taking a stand
August 20, 2019

The Log Cabin Republicans, a national organization for LGBTQ members of the GOP, lost a board member over the group's decision to endorse President Trump.

"There is no world where I can sit down at the dining room table and explain to my children that I just endorsed Donald Trump for president," Jennifer Horn told The Washington Post. "It is contrary to everything that I have ever taught them about what it means to be a good, decent, principled member of society."

Horn sent her resignation letter on Monday, after the Log Cabin Republicans' chair and vice-chair announced in a Post op-ed that the group was endorsing Trump because he's taking "bold actions that benefit the LGBTQ community," including enacting tax cuts and pledging to "end the spread of HIV/AIDS in 10 years." In her letter, Horn said, among other things, she opposed Trump's "regular verbal assaults against women, immigrants, elected members of Congress, [and] party members who do not agree with him on policy or principle."

Prior to joining the Log Cabin Republicans' board, Horn was chairwoman of the New Hampshire Republican Party, and she told the Post she was disappointed in 2016 when Trump did not remove language from the party's platform that advocated against equal rights for LGBTQ people. Horn remains hopeful that more Republicans will start speaking out against Trump. "People have to know, our party is dying because of the silence of those who oppose this president," she said. Catherine Garcia

June 19, 2018

Maryland Gov. Larry Hogan (R) announced Tuesday that he would refuse to deploy any National Guard members to aid in border control efforts until President Trump's administration ends its practice of separating immigrant children from their parents.

"I ordered our four crewmembers and helicopter to immediately return from where they were stationed in New Mexico," said Hogan on Twitter. The federal government called for an increased National Guard presence in April to assist in Customs and Border Protection efforts, requesting around 4,000 troops to be sent to border states.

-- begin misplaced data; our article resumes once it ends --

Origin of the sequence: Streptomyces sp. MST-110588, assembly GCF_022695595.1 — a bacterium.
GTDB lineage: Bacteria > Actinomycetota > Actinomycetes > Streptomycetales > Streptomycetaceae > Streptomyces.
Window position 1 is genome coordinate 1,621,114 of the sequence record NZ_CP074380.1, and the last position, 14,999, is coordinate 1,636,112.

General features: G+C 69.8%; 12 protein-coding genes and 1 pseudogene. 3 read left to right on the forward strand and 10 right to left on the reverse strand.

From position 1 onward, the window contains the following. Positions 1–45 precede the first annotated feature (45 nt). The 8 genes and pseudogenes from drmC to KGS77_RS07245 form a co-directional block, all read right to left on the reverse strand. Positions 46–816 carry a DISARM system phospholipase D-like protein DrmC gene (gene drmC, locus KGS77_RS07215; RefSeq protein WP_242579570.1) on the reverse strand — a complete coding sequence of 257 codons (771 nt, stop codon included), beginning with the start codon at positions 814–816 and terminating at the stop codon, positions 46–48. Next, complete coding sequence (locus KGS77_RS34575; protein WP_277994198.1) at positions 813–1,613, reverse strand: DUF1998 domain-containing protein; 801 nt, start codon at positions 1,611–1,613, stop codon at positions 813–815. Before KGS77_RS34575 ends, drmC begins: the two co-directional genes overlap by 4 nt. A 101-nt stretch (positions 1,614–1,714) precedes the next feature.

Hogan joined Massachusets Gov. Charlie Baker (R), who also said Monday that his state would no longer send troops to aid the federal effort. Protesting "the inhumane treatment of children," Baker rescinded his offer of equipment and personnel.

Democratic governors have also vowed not to help the Trump administration, reports The Washington Post. Rhode Island Gov. Gina Raimondo (D) said that she hadn't received a request for troops, but she promised that she would certainly refuse any future request. "Children should be with their families, not trapped in cages, sobbing and calling out for their parents," said Raimondo. New York Gov. Andrew Cuomo (D) said the same. Colorado Gov. John Hickenlooper (D) banned the state from sending any troops, equipment, or money that would help enforce the policy of separating immigrant families, and Connecticut Gov. Dannel Malloy (D) denounced the administration while pledging not to use military efforts to condone the "inhumane practice." Summer Meza

August 27, 2017

At the MTV Video Music Awards Sunday, a descendent of Robert E. Lee and Heather Heyer's mother appeared onstage together, denouncing racism and white supremacy.